Thursday, February 28, 2013

Beyond the Possible : A Mom & Me Review

Get it at Indiebound, Amazon, or your local
bookseller.  And start planning your trip
to SF and Glide today!
This fast paced dual memoir from the founders of the current incarnation of Glide Memorial Methodist Church will challenge most people's understanding of what a church can or should be.  Cecil Williams is a gifted preacher and his wife Janice Mirikitani is an internationally lauded poet, so the writing feels nearly effortless, revealing both the triumphs and the personal imperfections of our protagonists.  The bigger win is, was, and one hopes will always be the people of San Francisco's once-infamous Tenderloin district, who have been the recipients of the couple's extraordinary efforts for decades now.

Having attended a few Sunday "Celebrations" in the mid-90's, and having experienced what everybody seems to - namely an unparalleled sense of joy and acceptance - I was blithely unaware of the wildly radical brand of liberation theology practiced at Glide from the 60's through the early 90's.  Not for the faint of heart, that's certain, but challenging in a manner that remains necessary today.

Some will likely be offended by a fair bit of the history presented here, but I hope that more will be inspired to consider what manner of unconditional love they would be willing to embrace, what matters of justice or compassion they would champion.   If you can open your heart to this surprising history, you might just find yourself pondering some of the most urgent questions of our age and wondering whether you should or even could open your heart - and mind - just a little bit wider after all.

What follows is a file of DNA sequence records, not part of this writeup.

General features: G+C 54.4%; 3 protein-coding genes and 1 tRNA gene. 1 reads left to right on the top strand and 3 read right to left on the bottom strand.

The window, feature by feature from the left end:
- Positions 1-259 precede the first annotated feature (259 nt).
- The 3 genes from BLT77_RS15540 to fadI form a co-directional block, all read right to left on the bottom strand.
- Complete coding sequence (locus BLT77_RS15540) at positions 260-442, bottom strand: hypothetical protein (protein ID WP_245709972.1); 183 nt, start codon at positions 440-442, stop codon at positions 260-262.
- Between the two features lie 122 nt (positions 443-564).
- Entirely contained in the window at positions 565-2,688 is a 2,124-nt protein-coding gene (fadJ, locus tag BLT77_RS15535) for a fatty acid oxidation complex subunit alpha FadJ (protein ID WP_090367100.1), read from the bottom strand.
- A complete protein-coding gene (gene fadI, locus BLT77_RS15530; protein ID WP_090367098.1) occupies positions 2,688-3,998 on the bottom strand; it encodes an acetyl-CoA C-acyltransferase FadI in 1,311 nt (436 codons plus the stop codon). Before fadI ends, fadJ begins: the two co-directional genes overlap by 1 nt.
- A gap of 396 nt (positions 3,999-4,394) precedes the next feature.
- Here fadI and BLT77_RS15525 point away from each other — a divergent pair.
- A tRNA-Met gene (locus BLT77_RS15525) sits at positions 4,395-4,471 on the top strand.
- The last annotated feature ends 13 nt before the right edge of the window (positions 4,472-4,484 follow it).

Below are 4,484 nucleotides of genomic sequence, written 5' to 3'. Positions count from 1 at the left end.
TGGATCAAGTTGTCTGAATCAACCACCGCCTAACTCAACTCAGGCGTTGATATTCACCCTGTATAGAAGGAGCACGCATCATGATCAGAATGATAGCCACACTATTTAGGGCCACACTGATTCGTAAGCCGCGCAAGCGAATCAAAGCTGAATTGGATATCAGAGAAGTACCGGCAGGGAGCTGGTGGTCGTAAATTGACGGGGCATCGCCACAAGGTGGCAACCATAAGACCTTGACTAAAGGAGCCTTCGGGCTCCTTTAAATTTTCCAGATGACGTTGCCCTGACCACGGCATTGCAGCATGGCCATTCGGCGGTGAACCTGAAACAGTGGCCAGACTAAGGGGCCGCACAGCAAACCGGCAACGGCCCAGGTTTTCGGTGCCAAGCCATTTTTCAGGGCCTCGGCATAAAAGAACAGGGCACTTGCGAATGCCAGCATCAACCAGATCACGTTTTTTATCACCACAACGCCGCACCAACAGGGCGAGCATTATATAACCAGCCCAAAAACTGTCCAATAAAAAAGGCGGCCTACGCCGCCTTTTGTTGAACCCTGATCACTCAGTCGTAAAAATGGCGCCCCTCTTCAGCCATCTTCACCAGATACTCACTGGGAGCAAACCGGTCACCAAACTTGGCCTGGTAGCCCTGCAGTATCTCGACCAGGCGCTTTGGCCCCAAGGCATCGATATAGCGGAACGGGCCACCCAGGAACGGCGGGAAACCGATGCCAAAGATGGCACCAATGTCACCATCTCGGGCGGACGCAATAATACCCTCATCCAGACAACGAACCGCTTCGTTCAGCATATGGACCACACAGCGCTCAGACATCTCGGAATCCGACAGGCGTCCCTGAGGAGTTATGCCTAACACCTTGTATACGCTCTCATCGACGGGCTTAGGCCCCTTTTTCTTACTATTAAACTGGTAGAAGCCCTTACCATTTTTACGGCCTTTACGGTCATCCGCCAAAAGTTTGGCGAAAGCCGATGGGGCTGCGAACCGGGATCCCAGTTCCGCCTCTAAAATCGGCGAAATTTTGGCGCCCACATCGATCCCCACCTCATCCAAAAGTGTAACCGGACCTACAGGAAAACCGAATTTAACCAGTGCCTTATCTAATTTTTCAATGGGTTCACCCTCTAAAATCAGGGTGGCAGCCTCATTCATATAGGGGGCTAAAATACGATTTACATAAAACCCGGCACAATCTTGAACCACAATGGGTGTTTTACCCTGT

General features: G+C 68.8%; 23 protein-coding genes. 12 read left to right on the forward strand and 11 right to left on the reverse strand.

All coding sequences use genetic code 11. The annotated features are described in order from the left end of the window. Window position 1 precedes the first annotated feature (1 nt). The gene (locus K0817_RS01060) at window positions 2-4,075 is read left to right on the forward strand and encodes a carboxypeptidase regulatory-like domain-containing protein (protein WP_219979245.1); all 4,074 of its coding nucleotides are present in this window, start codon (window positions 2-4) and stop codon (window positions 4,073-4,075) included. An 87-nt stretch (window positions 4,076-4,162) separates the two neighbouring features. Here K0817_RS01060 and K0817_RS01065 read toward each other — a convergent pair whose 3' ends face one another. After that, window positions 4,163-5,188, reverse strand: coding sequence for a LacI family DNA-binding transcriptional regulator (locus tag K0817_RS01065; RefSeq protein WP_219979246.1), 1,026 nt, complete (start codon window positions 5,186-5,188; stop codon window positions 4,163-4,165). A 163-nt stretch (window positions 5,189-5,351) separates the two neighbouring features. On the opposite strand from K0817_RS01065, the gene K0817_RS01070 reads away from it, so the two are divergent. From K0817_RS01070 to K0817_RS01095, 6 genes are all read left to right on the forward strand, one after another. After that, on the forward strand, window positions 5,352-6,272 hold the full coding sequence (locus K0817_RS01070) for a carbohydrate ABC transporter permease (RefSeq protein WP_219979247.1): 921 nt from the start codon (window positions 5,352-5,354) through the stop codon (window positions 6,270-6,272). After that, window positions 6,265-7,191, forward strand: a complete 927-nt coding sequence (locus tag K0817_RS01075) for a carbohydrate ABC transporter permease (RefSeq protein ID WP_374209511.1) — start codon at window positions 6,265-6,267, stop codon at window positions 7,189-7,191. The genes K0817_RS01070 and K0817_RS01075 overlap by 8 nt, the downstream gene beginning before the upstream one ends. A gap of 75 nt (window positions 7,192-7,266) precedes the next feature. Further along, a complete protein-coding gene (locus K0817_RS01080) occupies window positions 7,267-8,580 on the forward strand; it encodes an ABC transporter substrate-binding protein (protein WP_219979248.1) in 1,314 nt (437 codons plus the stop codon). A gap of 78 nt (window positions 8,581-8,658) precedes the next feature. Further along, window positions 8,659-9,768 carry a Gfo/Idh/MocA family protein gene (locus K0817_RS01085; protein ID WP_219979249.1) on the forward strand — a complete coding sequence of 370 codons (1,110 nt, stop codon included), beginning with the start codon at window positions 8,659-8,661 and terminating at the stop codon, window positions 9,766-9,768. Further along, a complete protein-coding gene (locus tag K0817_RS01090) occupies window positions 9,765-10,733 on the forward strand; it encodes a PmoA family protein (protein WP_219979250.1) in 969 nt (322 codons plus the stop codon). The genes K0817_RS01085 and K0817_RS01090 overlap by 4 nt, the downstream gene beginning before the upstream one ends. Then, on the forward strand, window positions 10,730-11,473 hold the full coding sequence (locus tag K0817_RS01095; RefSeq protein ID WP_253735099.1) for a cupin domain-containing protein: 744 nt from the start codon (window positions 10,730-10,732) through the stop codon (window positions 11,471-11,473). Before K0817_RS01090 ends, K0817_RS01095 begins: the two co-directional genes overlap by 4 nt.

Looking for a sense of what a Sunday "Celebration" at Glide feels like?  Check out the brief (2 minute) trailer on the book's website: Perhaps it's because I've attended some myself, but I think the sense of intense joy, social justice mission, and acceptance is palpable, even in the brief clips in the trailer. 

Unconventional. Unconditional. Decidedly different. Deliberately different. That’s Glide Memorial in San Francisco. And the Reverend Cecil Williams and his wife, Poet Laureate Janice Mirikitani, made it happen. They might say that the community made it happen but without their vision, persistence, love, acceptance, compassion, creativity it could not have taken place.